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ERIC Number: EJ1032323
Record Type: Journal
Publication Date: 2014
Pages: 10
Abstractor: ERIC
Reference Count: N/A
ISSN: ISSN-0046-760X
Mass Incarceration and the Making of Citizens
Justice, Benjamin
History of Education, v43 n3 p408-417 2014
Like laws for formal education, laws for crime and punishment shape the relationship between the citizen and the state. They could, in fact, be equally powerful in building or breaking the civic spirit. In the past three decades, a revolution has occurred in the United States that is as insidious as it is unprecedented: the rise of the American "carceral state". Recent authors have described mass incarceration in the starkest terms: an epidemic; a new Jim Crow; a collapse. The United States now incarcerates a larger percentage of its population than any nation on earth. In 2012, the Department of Justice reported that the United States locked up over 2.2 million people, or approximately 716 per 100,000 residents. If we add to these 2.2 million Americans behind bars another five million who are not physically imprisoned, but who live directly monitored lives on probation or parole, the scope of the American "carceral" state is truly staggering. It is one of the saddest ironies of the last century that within a generation of winning the Cold War, the United States now easily surpasses former communist countries in its willingness to imprison its people. Benjamin Justice points out in this article that there is a racial dimension of mass incarceration as well. Black males in every age group are six to eight times more likely than their white counterparts to go to prison, with concentrations in many poor urban centres rivalling participation in public schooling. This racial component to incarceration has no precedent in American history, despite the country's long history of slavery and apartheid. Justice argues that if we are to understand how the spirit of the law quickens the political body, education historians must account for the causes and civic consequences of mass incarceration in the United States. Here, Justice provides titles of three recent books which point the reader toward this task. In this article, Justice refers to these three authors as he presents a discussion of the effects of mass incarceration--and the implications for historians of education--through the eyes of those who experience it first or second hand, with particular attention on African-Americans and, to a lesser extent, the poor in general. The titles and authors contained in this discussion are: (1) "The New Jim Crow: Mass Incarceration in the Age of Colorblindness" (Michelle Alexander); (2) "A Plague of Prisons: The Epidemiology of Mass Incarceration in America" (Earnest Drucker); and (3) The Collapse of American Criminal Justice (William Stuntz).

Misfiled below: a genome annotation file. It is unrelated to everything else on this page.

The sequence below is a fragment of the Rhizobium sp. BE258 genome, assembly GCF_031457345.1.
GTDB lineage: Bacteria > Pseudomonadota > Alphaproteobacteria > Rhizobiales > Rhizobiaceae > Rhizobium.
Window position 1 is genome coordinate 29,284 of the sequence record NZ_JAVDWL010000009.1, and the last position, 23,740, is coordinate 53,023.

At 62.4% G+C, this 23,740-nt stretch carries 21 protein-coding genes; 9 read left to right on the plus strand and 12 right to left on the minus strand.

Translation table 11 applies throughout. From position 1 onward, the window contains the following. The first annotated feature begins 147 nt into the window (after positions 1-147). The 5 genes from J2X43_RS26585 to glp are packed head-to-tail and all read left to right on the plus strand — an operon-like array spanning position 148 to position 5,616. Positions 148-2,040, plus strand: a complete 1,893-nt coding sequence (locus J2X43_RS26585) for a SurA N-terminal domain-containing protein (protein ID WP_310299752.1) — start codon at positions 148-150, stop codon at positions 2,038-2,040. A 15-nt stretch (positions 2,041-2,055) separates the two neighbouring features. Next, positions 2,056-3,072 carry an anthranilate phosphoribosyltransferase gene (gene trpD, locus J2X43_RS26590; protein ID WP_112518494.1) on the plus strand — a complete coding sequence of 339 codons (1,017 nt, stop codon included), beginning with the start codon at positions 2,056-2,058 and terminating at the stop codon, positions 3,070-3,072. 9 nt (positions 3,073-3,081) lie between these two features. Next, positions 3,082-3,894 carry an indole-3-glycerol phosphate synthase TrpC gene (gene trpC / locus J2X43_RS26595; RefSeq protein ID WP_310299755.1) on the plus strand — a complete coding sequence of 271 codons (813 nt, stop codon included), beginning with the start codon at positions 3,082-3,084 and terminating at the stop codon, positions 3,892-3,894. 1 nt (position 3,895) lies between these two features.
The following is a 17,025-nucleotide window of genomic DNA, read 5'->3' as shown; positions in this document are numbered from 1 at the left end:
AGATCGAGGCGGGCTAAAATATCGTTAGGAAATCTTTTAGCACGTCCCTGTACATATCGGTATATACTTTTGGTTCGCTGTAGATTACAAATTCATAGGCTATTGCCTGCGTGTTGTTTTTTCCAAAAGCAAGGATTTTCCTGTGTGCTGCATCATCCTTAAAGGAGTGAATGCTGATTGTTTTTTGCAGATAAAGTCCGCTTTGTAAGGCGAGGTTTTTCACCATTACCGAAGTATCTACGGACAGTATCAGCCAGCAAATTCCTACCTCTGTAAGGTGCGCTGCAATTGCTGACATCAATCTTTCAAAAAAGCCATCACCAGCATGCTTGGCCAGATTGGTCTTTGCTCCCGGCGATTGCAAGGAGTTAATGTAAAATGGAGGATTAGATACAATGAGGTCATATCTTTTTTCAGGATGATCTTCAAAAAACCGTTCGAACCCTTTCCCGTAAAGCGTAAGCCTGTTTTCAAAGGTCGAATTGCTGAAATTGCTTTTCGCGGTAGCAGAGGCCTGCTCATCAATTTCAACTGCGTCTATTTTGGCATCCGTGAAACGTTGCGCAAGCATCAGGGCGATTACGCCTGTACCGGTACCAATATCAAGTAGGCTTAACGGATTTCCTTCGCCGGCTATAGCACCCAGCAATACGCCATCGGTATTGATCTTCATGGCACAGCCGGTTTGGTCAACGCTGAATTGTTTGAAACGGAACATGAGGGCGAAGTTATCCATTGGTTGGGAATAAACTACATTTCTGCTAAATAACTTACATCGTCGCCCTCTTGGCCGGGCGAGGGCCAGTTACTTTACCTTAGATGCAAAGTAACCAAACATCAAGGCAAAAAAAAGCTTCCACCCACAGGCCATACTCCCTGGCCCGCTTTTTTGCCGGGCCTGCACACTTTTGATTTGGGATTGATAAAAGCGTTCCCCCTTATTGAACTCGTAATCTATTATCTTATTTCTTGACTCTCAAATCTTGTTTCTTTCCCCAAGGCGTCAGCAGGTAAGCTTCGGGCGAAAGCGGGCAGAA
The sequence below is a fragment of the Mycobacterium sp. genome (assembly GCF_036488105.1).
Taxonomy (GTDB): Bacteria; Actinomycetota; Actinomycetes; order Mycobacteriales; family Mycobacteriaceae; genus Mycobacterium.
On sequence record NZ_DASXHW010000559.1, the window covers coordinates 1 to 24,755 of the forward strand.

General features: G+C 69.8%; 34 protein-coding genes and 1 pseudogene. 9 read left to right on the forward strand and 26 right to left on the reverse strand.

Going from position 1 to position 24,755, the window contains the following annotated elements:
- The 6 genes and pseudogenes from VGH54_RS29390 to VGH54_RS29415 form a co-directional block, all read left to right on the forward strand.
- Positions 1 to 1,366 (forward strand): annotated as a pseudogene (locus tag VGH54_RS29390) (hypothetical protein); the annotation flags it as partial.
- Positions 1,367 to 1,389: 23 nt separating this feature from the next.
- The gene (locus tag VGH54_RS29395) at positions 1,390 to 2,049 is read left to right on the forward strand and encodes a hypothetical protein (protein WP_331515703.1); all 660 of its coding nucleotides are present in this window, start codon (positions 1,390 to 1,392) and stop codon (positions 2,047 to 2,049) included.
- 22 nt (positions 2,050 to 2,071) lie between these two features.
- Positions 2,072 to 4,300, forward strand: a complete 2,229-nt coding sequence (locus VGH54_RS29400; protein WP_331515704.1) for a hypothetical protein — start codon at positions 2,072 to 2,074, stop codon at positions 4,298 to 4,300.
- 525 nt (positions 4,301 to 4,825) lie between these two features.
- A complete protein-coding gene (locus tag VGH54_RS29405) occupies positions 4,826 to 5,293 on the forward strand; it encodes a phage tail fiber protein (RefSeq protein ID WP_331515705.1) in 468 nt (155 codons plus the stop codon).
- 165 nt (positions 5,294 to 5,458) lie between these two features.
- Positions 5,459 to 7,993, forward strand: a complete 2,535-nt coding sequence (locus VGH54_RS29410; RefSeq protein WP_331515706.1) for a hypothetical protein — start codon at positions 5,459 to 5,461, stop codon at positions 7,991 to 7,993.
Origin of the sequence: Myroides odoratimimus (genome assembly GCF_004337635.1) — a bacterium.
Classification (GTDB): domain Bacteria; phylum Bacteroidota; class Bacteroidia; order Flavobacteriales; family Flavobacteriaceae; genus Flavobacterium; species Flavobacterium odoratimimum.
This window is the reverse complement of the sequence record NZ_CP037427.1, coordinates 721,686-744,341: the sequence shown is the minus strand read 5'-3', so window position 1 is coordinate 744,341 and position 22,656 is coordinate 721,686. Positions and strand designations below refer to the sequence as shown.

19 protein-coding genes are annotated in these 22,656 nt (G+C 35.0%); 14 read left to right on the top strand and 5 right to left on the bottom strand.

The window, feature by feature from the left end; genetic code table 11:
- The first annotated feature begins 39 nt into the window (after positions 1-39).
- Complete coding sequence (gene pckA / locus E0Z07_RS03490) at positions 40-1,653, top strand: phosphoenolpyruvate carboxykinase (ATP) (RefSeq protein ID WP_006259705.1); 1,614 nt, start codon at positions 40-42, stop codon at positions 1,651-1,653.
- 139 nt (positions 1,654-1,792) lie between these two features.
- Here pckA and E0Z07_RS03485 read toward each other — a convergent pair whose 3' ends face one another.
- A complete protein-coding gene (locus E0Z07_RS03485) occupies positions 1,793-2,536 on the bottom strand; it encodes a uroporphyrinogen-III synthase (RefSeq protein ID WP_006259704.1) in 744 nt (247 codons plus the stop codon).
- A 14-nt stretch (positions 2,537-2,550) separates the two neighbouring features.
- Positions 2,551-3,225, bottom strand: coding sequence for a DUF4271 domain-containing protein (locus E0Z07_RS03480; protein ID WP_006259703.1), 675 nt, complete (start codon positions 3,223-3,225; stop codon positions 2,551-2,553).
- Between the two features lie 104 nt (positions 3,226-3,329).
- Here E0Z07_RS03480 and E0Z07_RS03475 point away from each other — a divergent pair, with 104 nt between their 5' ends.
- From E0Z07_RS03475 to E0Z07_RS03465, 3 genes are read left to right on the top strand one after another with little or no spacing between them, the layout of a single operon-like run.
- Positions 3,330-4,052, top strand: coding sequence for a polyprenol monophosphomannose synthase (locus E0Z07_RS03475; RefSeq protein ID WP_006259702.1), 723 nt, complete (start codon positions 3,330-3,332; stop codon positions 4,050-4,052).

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Publication Type: Journal Articles; Reports - Evaluative; Opinion Papers
Education Level: N/A
Audience: N/A
Language: English
Sponsor: N/A
Authoring Institution: N/A